‘Epidemic of hate’ exists in US, can’t be normalized, says VP Harris’s Jewish husband

Emhoff, who is Jewish, was leading a White House discussion on the issue Wednesday with Jewish leaders representing the Reform, Conservative and Orthodox denominations.

By Associated Press

Doug Emhoff, the husband of Vice President Kamala Harris, says a rise in antisemitism in the United States shows that an “epidemic of hate” exists in the country and cannot be normalized.

Emhoff, who is Jewish, was leading a White House discussion on the issue Wednesday with Jewish leaders representing the Reform, Conservative and Orthodox denominations. They will also discuss efforts to combat hate.

“Right now, there is an epidemic of hate facing our country,” the second gentleman says in portions of his remarks released in advance by the White House. “Let me be clear: Words matter. People are no longer saying the quiet parts out loud, they are screaming them.”

He says such attitudes should not become acceptable.

“We cannot normalize this. We all have an obligation to condemn these vile acts,” Emhoff says. “We must not stay silent. There is no either-or. There are no two sides. Everyone must be against this.”

The roundtable, at which various White House officials also will participate, follows a surge in anti-Jewish vitriol spread by public figures, including a famous rapper and other prominent people.

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Former President Donald Trump recently hosted Nick Fuentes, a Holocaust-denying white supremacist, at Trump’s Mar-a-Lago home in Florida. The rapper Ye — formerly known as Kanye West — expressed love for Adolf Hitler in an interview. Basketball star Kyrie Irving appeared to promote an antisemitic film on social media. Neo-Nazi trolls are clamoring to return to Twitter as new CEO Elon Musk grants “amnesty” to suspended accounts.

Emhoff, the first Jewish person among the president, vice president and their spouses, has become increasingly outspoken about growing bias toward adherents of the Jewish faith, and hate at large, in the United States. He has said what is happening is “painful.”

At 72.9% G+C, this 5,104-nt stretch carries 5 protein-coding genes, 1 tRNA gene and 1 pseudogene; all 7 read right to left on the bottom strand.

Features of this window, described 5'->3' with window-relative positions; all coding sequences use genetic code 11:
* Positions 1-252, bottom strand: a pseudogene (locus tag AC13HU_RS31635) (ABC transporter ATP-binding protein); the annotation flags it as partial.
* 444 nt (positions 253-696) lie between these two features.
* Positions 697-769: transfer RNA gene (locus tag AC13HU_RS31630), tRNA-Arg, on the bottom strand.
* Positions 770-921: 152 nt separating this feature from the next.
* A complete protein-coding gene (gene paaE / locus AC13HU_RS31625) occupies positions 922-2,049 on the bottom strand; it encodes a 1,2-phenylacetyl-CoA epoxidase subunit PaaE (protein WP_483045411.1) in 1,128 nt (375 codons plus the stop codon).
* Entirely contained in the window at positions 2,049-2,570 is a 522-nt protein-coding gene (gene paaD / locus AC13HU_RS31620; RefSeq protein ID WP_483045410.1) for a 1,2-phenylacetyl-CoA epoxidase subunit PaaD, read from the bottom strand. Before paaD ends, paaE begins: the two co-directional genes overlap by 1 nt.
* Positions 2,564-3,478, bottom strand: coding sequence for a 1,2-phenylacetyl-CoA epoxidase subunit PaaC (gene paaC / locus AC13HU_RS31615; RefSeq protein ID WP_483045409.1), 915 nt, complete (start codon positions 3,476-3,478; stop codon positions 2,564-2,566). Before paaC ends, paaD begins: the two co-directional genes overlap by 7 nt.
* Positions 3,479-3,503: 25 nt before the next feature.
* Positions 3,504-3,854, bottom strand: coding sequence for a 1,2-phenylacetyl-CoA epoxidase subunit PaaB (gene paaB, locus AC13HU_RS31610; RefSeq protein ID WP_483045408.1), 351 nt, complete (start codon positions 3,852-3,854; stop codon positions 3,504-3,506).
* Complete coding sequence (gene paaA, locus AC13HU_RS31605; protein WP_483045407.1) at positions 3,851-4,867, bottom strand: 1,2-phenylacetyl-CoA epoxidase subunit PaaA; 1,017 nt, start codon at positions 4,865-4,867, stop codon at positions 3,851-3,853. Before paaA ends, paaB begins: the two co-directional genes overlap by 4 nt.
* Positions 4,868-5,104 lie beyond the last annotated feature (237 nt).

“For me, this is not the end. This is just the beginning of this conversation.,” Emhoff says in his prepared remarks. “And as long as I have this microphone, I am going to speak out against hate, bigotry, and lies.”

He says he thinks about Ellis Island, his relatives and “the promise of America.”

“That a young boy from Brooklyn, whose family fled persecution, could be sitting here today as the first second gentleman of the United States in the White House,” Emhoff says.

The White House said participants in the roundtable include the United Synagogue of Conservative Judaism, Agudath Israel, Conference of Presidents of Major Jewish Organizations, American Jewish Committee, Orthodox Union, Jewish on Campus, National Council of Jewish Women, Hillel, Secure Community Network, Religious Action Center, Anti-Defamation League, Integrity First for America and American Friends of Lubavitch.

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Among participating White House officials are senior presidential advisers Susan Rice and Keisha Lance Bottoms, and Deborah Lipstadt, special envoy to monitor and combat antisemitism.